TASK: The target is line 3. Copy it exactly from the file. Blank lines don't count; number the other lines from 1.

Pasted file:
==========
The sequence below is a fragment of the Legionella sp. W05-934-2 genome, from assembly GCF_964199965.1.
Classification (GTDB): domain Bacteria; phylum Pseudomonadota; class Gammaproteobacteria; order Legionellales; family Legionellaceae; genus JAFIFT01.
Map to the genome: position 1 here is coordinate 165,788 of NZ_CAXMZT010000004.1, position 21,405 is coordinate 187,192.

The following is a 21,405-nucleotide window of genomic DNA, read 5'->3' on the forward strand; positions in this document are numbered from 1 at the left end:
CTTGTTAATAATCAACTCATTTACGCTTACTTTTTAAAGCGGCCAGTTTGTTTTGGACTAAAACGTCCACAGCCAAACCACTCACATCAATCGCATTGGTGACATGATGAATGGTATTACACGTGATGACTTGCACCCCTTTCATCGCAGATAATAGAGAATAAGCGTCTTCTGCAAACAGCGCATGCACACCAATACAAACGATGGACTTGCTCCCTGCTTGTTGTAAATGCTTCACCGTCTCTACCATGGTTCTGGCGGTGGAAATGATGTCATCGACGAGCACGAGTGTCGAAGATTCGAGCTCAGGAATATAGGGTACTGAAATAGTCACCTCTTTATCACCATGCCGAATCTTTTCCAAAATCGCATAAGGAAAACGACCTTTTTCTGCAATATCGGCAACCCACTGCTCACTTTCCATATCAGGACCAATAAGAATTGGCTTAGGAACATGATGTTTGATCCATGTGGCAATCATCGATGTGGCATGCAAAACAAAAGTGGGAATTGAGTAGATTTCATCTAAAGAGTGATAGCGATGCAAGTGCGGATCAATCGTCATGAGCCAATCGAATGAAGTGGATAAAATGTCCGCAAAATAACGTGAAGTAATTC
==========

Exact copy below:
Map to the genome: position 1 here is coordinate 165,788 of NZ_CAXMZT010000004.1, position 21,405 is coordinate 187,192.